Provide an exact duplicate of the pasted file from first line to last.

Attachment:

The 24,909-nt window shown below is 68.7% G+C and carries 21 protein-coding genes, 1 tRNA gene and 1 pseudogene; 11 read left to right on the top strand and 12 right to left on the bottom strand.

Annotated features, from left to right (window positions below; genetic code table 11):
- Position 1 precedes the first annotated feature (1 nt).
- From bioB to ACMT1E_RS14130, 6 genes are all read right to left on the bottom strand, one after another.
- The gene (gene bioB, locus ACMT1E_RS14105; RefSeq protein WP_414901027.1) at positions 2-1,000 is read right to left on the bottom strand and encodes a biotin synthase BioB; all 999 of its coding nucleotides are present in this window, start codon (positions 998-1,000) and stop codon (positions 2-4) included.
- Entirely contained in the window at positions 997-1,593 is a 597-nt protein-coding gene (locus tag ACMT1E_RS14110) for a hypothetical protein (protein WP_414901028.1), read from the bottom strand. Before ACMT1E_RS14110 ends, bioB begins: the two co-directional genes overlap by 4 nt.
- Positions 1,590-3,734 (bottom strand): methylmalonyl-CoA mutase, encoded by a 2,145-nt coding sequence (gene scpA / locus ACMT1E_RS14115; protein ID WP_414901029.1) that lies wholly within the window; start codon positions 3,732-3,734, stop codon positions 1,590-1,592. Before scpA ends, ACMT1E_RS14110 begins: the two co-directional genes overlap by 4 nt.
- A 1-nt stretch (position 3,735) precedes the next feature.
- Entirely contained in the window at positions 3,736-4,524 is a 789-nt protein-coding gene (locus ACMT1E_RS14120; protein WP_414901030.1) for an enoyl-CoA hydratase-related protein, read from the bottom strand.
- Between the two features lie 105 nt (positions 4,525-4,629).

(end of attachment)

The 24,909-nt window shown below is 68.7% G+C and carries 21 protein-coding genes, 1 tRNA gene and 1 pseudogene; 11 read left to right on the top strand and 12 right to left on the bottom strand.

Annotated features, from left to right (window positions below; genetic code table 11):
- Position 1 precedes the first annotated feature (1 nt).
- From bioB to ACMT1E_RS14130, 6 genes are all read right to left on the bottom strand, one after another.
- The gene (gene bioB, locus ACMT1E_RS14105; RefSeq protein WP_414901027.1) at positions 2-1,000 is read right to left on the bottom strand and encodes a biotin synthase BioB; all 999 of its coding nucleotides are present in this window, start codon (positions 998-1,000) and stop codon (positions 2-4) included.
- Entirely contained in the window at positions 997-1,593 is a 597-nt protein-coding gene (locus tag ACMT1E_RS14110) for a hypothetical protein (protein WP_414901028.1), read from the bottom strand. Before ACMT1E_RS14110 ends, bioB begins: the two co-directional genes overlap by 4 nt.
- Positions 1,590-3,734 (bottom strand): methylmalonyl-CoA mutase, encoded by a 2,145-nt coding sequence (gene scpA / locus ACMT1E_RS14115; protein ID WP_414901029.1) that lies wholly within the window; start codon positions 3,732-3,734, stop codon positions 1,590-1,592. Before scpA ends, ACMT1E_RS14110 begins: the two co-directional genes overlap by 4 nt.
- A 1-nt stretch (position 3,735) precedes the next feature.
- Entirely contained in the window at positions 3,736-4,524 is a 789-nt protein-coding gene (locus ACMT1E_RS14120; protein WP_414901030.1) for an enoyl-CoA hydratase-related protein, read from the bottom strand.
- Between the two features lie 105 nt (positions 4,525-4,629).